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Microsoft Graph toolkit people-picker lookalike for Power Apps


Microsoft Graph toolkit is a collection of reusable components for accessing and working with Microsoft Graph API – However, we can’t use them in Power Apps, which is why I started to build a Microsoft Graph toolkit (MGT) lookalike component library for Power Apps. The people-picker component looks like this in action:

people picker in Teams app


The MGT people picker is one of the most powerful components – it connects directly to your Azure Active Directory and shows your co-workers, which you can then select from. To make this work in a Power Apps canvas app, we need a few things:

  1. Power Platform custom connector to Microsoft Graph API
  • requires an app registration in Azure Active Directory
  • makes this approach reusable
  1. UI in Power Apps
  • works best as a component as you will want to re-use this
  • shall adapt to different themes in Teams

Power Platform Custom Connector

Understand the /me/people endpoint

Let’s first understand what our custom connector will do. We will want to leverage the https://graph.microsoft.com/v1.0/me/people endpoint in our people picker to display people we work with – if you are unfamiliar with this, you can try out this query in Microsoft Graph explorer. To execute this, Graph Explorer needs permission for People.Read or People.Read.All.

Microsoft Graph Explorer

It will return an object also containing an array with users, following this schema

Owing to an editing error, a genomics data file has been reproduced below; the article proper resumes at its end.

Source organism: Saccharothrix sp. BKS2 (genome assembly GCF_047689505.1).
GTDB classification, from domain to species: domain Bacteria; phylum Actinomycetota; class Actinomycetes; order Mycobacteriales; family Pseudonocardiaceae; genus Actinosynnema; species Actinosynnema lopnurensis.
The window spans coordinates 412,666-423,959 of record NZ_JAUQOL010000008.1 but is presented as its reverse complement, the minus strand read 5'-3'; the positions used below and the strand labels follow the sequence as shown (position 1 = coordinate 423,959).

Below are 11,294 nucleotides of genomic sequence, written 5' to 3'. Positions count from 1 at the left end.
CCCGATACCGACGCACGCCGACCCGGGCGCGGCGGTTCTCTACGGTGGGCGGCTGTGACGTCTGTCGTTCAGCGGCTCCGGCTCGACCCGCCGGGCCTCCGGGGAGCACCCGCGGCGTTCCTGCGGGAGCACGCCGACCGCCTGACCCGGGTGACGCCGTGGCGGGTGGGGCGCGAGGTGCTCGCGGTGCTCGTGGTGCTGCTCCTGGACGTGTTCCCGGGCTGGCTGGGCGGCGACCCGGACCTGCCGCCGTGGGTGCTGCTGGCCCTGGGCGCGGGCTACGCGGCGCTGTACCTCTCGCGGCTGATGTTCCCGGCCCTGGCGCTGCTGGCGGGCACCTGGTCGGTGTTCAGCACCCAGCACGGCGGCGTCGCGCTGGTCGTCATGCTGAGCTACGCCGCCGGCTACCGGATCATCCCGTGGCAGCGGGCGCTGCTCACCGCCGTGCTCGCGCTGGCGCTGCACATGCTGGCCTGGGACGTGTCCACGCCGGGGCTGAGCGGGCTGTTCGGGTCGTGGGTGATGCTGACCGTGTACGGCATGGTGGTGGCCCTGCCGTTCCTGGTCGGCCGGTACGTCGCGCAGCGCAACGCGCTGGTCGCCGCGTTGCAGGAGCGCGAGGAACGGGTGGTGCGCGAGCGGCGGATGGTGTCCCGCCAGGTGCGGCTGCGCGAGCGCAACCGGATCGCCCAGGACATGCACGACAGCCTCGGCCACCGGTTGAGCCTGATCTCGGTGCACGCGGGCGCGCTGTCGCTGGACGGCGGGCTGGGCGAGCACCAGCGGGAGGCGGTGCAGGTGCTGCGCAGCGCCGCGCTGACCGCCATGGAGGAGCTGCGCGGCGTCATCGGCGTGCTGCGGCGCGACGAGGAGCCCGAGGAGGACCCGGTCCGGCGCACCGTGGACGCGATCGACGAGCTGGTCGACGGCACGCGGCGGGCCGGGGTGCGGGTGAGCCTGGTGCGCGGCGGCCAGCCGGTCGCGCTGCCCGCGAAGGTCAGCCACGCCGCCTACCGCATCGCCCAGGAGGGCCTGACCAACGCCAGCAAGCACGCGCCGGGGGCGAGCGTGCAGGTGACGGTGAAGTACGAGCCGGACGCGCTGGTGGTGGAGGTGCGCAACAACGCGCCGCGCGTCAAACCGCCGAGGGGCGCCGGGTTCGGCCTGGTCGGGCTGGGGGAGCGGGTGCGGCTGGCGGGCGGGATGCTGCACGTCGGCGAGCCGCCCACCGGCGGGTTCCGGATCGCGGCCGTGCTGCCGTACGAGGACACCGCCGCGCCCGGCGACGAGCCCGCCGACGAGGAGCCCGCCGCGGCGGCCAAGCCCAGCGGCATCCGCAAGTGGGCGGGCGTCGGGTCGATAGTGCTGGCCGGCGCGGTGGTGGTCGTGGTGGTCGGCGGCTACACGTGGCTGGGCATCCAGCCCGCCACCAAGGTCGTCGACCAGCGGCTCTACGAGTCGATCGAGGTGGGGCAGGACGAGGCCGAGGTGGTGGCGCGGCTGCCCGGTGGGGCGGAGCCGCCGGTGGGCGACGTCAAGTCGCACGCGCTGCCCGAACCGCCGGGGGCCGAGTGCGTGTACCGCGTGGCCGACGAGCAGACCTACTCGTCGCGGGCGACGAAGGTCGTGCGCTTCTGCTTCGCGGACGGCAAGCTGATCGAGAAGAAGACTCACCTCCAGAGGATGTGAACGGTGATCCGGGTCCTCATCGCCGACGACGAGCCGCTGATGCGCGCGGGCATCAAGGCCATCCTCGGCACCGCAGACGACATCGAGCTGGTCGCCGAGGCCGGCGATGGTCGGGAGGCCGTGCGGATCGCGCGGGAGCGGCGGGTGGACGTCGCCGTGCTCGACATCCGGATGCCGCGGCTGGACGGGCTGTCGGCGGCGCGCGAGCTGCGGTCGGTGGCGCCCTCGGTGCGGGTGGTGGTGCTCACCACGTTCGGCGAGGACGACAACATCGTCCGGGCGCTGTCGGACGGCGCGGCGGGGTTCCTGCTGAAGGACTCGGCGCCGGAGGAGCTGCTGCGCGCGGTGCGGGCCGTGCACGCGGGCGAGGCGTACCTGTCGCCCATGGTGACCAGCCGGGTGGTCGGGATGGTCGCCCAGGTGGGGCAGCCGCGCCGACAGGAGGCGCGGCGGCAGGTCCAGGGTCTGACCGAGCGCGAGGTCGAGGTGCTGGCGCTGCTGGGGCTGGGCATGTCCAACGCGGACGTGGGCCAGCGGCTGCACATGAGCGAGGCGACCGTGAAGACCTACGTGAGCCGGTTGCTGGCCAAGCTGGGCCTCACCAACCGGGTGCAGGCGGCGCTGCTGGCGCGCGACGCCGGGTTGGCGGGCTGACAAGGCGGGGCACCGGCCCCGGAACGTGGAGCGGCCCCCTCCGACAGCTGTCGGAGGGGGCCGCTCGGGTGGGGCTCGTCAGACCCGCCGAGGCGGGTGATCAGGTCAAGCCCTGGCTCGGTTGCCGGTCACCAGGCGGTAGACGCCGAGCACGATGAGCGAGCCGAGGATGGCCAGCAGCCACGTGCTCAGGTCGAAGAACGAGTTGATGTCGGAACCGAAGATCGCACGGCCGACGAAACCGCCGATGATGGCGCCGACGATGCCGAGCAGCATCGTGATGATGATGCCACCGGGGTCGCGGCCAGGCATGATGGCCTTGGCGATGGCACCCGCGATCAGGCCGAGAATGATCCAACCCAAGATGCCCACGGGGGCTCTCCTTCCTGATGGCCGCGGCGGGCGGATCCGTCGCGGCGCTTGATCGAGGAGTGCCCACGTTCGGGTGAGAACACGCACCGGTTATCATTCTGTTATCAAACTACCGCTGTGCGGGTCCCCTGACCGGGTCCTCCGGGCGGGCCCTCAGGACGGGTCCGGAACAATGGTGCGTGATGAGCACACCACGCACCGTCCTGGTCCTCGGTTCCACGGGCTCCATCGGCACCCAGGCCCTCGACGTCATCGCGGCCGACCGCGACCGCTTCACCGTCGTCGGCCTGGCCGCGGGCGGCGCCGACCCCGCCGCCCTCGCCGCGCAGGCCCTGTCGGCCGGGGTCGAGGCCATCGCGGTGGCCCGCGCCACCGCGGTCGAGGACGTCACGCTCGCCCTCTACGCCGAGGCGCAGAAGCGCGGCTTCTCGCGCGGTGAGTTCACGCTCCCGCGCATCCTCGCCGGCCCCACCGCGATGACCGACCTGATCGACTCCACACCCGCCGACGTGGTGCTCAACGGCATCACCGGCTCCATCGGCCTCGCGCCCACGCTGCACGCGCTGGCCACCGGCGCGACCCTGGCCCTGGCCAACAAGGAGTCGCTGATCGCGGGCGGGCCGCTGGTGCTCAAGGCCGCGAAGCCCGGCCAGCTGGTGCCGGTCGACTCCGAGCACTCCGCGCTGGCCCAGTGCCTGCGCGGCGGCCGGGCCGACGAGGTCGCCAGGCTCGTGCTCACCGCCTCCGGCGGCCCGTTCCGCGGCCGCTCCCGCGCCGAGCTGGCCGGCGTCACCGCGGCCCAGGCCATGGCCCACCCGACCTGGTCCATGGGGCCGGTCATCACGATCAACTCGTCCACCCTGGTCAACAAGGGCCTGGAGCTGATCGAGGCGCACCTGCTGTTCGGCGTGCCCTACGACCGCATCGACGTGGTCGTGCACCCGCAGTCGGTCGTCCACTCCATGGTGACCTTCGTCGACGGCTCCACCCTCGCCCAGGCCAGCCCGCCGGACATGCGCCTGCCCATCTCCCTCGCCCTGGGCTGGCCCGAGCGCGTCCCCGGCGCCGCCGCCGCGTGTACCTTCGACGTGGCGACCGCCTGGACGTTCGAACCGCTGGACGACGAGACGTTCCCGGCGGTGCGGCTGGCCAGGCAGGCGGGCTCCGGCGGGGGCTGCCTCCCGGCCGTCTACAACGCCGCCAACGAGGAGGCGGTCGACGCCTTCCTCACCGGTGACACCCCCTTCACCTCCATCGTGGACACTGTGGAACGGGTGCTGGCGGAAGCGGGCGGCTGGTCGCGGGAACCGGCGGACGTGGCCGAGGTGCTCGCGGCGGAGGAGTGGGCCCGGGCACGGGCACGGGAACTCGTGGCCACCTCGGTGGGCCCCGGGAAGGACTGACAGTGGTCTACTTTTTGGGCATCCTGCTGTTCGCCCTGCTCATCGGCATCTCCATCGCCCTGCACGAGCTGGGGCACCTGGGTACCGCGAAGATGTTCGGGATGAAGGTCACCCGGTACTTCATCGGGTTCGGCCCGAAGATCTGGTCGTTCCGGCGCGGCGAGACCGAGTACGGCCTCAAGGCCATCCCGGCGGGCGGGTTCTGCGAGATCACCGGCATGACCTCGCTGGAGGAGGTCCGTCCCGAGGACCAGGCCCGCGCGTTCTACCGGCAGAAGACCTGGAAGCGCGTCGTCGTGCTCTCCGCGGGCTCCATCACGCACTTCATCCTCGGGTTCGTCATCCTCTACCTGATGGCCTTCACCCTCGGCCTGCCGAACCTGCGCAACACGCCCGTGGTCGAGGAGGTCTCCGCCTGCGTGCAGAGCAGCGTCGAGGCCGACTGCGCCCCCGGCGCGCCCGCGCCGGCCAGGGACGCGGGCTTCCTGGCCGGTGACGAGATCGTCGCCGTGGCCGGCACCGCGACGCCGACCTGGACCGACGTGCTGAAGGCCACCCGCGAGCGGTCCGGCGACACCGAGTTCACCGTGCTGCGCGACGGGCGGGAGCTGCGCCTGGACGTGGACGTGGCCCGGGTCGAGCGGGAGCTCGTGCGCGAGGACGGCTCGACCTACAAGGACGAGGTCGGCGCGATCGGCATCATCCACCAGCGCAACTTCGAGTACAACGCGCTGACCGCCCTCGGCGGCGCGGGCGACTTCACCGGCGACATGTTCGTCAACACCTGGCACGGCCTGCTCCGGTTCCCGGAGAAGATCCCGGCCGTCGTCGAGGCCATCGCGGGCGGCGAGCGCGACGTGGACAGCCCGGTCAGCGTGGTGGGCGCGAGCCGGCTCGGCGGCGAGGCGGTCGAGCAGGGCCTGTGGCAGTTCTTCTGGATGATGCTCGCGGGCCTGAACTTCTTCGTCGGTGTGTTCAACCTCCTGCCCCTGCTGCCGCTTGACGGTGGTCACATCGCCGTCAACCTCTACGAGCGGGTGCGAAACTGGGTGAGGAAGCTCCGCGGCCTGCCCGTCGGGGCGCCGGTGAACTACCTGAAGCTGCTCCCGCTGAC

"@odata.context": "https://graph.microsoft.com/v1.0/$metadata#users('2607b77e-22c4-4081-b278-a9516da4accd')/people",
    "@odata.nextLink": "https://graph.microsoft.com/v1.0/me/people?$skip=0",
    "value": [
            "id": "7af3431f-ee68-4559-a1ca-17dc7bfcc269",
            "displayName": "Alex Wilber",
            "givenName": "Alex",
            "surname": "Wilber",
            "birthday": null,
            "personNotes": null,
            "isFavorite": false,
            "jobTitle": "Marketing Assistant",
            "companyName": null,
            "yomiCompany": null,
            "department": "Marketing",
            "officeLocation": "131/1104",
            "profession": null,
            "userPrincipalName": "AlexW@hscluise.onmicrosoft.com",
            "imAddress": "sip:alexw@hscluise.onmicrosoft.com",
            "scoredEmailAddresses": [
                    "address": "AlexW@hscluise.onmicrosoft.com",
                    "relevanceScore": 1111,
                    "selectionLikelihood": "notSpecified"
            "phones": [
                    "type": "business",
                    "number": "+1 858 555 0110"
            "personType": {
                "class": "Person",
                "subclass": "OrganizationUser"

App registration

As our connector will need to authenticate, we will register an application in Azure Active Directory (AAD) as our identity provider. This means, that we will let AAD generate a username/password combination (client id and client secret) and equip that with permissions needed to call /me/people endpoint: People.Read or People.Read.All.

To do that, you can either

  • Open portal.azure.com
  • Select Azure Active Directory